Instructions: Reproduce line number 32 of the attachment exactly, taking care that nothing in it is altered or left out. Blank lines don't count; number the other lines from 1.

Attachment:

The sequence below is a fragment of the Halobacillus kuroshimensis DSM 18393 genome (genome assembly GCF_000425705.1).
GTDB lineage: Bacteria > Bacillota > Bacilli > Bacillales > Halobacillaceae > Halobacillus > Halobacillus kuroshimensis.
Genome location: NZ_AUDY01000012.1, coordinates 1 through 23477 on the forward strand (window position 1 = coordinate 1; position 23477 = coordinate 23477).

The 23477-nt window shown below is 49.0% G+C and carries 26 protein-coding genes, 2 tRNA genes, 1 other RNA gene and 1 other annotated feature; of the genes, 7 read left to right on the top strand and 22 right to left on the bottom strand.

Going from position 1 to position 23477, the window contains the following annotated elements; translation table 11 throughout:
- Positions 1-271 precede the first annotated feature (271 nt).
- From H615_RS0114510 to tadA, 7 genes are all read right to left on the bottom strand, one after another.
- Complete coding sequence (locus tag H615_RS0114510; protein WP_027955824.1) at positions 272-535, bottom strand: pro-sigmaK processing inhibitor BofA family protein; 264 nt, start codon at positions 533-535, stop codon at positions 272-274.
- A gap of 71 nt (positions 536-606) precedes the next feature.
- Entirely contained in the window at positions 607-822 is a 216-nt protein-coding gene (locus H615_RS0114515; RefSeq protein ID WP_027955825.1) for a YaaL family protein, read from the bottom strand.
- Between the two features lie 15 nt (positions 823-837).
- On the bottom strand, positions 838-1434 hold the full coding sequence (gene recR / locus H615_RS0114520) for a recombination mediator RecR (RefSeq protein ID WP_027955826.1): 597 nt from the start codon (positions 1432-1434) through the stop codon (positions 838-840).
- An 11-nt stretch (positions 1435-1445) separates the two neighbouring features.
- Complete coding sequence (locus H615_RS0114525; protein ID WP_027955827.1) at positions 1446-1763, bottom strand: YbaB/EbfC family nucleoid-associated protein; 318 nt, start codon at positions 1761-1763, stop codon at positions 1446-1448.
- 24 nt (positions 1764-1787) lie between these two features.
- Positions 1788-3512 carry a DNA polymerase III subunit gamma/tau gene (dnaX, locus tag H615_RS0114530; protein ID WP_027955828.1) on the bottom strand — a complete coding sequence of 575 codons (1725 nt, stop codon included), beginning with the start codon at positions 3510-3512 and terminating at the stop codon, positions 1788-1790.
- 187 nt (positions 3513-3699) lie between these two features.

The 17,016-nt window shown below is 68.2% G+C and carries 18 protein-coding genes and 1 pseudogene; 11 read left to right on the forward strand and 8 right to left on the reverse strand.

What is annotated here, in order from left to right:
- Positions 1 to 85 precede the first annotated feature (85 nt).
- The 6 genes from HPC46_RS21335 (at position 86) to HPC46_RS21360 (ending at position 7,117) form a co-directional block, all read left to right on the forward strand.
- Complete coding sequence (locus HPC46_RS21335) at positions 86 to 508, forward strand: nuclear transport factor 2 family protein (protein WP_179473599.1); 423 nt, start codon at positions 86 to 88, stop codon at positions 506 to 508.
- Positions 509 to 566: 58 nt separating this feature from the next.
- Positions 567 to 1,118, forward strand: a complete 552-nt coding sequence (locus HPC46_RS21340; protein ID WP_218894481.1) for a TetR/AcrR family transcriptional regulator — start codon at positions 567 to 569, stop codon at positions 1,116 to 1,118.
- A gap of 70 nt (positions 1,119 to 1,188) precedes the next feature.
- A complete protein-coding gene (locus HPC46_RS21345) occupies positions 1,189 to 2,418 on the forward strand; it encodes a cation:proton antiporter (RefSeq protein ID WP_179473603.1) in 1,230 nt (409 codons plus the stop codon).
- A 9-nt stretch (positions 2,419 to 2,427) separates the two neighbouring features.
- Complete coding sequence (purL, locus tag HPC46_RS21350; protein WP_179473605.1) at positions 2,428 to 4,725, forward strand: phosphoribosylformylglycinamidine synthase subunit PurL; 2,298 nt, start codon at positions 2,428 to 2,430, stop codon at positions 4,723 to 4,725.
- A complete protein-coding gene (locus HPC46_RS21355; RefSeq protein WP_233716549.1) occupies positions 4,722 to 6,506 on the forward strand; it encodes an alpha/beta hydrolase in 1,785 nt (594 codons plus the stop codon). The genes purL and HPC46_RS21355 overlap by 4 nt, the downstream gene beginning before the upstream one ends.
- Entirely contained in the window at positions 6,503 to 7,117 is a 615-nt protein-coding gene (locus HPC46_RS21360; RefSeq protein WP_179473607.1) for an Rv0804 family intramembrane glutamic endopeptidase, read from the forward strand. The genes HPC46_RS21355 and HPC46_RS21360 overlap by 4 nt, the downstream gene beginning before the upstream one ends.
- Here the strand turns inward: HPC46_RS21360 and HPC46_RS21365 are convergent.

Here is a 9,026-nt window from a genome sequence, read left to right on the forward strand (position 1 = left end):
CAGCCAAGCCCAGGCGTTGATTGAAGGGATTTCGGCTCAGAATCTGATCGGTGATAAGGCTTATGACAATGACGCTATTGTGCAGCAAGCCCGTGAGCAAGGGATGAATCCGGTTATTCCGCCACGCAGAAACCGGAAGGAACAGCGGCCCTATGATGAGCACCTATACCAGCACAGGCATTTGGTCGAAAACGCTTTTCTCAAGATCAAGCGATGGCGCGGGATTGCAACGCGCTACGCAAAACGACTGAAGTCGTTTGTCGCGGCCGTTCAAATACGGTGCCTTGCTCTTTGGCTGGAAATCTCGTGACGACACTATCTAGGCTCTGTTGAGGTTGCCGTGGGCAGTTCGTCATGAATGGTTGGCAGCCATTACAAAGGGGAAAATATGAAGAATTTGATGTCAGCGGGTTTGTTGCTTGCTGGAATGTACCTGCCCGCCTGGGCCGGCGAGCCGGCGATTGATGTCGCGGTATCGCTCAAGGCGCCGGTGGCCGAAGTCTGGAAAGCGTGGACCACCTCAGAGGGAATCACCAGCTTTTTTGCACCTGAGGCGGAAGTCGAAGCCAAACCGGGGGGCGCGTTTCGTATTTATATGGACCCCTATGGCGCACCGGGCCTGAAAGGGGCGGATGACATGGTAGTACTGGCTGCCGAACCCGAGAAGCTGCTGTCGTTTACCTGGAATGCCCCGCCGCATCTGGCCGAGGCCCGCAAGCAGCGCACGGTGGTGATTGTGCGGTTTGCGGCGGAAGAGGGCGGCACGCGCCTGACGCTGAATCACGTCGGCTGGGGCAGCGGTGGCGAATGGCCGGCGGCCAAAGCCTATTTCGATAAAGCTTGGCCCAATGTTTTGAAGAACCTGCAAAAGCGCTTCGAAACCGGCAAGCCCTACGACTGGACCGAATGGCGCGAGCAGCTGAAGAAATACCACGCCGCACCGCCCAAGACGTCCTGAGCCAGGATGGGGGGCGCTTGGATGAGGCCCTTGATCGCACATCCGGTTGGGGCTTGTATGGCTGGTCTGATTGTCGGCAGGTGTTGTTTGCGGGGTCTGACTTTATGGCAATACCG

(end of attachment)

Here is a 9,026-nt window from a genome sequence, read left to right on the forward strand (position 1 = left end):